Gone But Not Forgotten
MTV News spoke with members of some 30 hard rock and metal bands about their memories of late PANTERA/DAMAGEPLAN guitarist "Dimebag" Darrell Abbott. They told MTV how much he'd meant to them, they shared fond memories and spoke of the impact he made on their lives and their music. A few excerpts from the article follow:
Kerry King - guitarist, SLAYER: "One thing we were going to do — me and Dime and I think Vince [Paul, Dimebag's brother] was going to play drums — we were going to do this tune together. They were going in to record the DAMAGEPLAN record, and I said, 'Dime, there's a song we need to do. I've always dug this song, and it always makes me think of you. I think we need to do it.' It was 'Snortin' Whiskey, Drinkin' Cocaine' by PAT TRAVERS. We were all geared up to do it. He's like, 'Well, you know, they're busting my balls for press for the new record.' And I said, 'Well, what are we rushing for, dude? We've got all the time in the world.' And then something like that happens, and the harsh reality is, we could have done it then. It probably wouldn't have been as good as it could have been, but at least it would have been done, 'cause now it'll never get done. Maybe me and Zakk will do it and dedicate it to Dime."
Mark Hunter - frontman, CHIMAIRA: "When we were recording 2003's 'The Impossibility of Reason', our producer was DAMAGEPLAN's manager, and Dime told him to tell us to send him some tracks because he wanted to do lead over them. Unfortunately, we declined, and now we're kicking ourselves in the ass. We didn't want any guests and we wanted to establish ourselves as a young band and make our mark."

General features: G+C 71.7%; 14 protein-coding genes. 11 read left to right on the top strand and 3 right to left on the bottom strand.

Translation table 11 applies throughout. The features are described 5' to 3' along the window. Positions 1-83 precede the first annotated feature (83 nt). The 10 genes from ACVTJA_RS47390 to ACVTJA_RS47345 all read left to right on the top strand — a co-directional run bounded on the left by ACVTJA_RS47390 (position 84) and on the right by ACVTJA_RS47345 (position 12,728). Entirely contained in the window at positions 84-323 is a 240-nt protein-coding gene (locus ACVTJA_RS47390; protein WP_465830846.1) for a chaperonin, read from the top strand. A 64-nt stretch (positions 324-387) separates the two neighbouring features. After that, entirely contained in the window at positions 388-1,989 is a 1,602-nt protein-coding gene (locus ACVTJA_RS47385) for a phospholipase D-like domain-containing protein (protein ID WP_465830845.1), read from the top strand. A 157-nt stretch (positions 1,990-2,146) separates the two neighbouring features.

David Draiman - frontman, DISTURBED: "During our second Ozzfest, we were holed up in Dallas for about two or three days ... hanging out at Dime's place — it was an eclectic house. There's all kinds of PANTERA memorabilia and Dimebag memorabilia all over the place. But you could never make the mistake of falling asleep at Dime's. He'd wake you up the way he always did: with firecrackers. He'd always set off an entire chain of firecrackers not two inches from my head. One time ... Dime took us to a strip club where we all judged a bikini contest. There was never a wrong time in the day for Dime to hit a strip club. ... Dime was just this character who was very easy to love. He didn't have a bad bone in his body, and was ready to give you the shirt off his back at all times. It was his mission in life to make sure every single moment you spent with him was the best moment of your life. He was selfless."